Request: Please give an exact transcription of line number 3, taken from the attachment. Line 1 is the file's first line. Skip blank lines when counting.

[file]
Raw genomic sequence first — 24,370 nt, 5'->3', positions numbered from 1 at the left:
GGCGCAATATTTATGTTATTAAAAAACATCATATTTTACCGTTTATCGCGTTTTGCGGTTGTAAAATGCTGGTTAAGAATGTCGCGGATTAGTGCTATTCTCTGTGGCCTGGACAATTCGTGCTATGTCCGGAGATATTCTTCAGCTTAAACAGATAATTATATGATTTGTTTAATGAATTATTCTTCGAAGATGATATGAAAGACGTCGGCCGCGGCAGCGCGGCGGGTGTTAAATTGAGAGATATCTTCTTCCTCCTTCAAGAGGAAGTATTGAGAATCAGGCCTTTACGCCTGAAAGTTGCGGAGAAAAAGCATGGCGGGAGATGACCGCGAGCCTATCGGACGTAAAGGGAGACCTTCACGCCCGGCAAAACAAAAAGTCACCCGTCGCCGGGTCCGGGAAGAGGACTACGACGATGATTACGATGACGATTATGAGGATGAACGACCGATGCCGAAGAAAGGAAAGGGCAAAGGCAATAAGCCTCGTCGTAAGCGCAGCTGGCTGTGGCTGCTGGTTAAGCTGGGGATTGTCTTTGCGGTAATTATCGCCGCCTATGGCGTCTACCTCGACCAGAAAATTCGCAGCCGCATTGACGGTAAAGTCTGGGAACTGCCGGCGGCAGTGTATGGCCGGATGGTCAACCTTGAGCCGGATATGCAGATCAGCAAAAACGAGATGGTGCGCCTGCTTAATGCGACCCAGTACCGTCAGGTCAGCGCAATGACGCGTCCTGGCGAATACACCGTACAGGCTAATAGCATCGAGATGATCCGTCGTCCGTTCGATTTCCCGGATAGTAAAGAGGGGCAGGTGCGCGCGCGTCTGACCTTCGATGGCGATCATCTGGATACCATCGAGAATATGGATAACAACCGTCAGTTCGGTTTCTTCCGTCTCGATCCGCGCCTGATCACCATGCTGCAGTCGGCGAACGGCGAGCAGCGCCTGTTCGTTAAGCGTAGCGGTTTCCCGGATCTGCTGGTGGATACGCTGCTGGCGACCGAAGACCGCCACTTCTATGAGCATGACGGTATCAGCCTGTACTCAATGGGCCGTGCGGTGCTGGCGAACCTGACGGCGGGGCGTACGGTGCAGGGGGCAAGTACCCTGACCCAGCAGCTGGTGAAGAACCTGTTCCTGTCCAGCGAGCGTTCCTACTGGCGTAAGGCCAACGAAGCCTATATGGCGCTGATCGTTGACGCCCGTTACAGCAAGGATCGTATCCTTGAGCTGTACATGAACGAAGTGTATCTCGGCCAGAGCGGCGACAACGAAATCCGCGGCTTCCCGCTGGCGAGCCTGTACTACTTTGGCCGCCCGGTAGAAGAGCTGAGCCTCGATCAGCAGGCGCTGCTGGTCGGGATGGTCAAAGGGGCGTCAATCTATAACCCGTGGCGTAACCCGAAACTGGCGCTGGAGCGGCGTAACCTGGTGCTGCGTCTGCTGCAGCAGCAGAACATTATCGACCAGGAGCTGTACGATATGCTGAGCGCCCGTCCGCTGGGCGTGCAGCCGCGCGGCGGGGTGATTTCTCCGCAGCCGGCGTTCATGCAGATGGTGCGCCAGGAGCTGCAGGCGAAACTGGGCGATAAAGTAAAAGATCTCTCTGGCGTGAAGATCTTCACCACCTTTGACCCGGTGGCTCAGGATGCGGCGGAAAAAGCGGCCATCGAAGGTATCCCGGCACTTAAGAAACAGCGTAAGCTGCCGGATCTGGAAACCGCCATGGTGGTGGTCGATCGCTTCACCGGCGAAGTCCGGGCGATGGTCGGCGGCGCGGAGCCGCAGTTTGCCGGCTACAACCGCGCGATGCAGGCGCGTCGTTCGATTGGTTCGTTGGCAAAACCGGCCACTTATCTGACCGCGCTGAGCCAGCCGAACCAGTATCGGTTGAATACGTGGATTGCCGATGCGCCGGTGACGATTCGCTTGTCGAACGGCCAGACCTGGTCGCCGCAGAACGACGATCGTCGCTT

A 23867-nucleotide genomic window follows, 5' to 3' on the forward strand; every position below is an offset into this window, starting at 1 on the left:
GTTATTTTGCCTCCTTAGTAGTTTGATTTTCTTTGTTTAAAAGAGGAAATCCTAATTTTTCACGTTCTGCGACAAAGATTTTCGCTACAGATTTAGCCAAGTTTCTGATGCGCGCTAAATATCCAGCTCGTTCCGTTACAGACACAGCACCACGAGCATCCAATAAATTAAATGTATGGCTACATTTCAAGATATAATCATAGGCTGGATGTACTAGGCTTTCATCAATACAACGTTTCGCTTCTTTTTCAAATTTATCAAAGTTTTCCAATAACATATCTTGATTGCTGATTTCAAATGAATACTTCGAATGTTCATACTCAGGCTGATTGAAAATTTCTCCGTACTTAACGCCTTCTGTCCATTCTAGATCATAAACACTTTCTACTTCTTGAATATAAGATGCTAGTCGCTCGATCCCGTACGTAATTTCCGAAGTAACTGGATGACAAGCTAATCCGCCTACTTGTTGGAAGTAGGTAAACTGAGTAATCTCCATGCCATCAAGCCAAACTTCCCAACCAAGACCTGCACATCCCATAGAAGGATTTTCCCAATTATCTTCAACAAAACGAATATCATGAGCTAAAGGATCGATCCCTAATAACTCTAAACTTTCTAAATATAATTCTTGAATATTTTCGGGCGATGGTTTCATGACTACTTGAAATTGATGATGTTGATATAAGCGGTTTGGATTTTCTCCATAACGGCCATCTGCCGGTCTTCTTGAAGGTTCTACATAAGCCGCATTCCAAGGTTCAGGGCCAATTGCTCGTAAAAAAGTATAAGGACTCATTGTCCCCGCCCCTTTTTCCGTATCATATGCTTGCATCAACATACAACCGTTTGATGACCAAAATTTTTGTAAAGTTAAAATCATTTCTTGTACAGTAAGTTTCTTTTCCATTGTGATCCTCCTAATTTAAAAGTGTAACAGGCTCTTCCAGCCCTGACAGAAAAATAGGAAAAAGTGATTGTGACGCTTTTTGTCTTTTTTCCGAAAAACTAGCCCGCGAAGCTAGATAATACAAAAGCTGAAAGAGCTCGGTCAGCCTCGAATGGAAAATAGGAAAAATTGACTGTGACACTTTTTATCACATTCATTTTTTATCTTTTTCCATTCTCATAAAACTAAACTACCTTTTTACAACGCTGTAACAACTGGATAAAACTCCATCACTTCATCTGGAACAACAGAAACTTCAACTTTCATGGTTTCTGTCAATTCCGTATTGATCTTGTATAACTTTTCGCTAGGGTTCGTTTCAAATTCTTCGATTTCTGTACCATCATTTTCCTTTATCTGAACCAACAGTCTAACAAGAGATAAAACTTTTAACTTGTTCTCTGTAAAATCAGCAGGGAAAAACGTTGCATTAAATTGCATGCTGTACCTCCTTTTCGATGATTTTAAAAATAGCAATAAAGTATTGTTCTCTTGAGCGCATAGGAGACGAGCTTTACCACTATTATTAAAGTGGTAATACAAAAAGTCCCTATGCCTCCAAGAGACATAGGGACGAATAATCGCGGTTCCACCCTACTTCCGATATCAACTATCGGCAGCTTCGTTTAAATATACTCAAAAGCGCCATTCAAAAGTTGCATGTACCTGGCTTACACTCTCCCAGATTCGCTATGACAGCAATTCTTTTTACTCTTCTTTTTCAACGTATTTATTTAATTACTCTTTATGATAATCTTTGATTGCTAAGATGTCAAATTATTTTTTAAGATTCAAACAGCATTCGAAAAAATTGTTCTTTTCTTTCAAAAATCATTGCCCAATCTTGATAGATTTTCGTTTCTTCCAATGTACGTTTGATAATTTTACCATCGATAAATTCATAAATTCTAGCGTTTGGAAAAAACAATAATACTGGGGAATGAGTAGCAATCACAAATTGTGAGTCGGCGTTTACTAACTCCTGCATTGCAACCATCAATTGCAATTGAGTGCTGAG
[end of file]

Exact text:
A 23867-nucleotide genomic window follows, 5' to 3' on the forward strand; every position below is an offset into this window, starting at 1 on the left: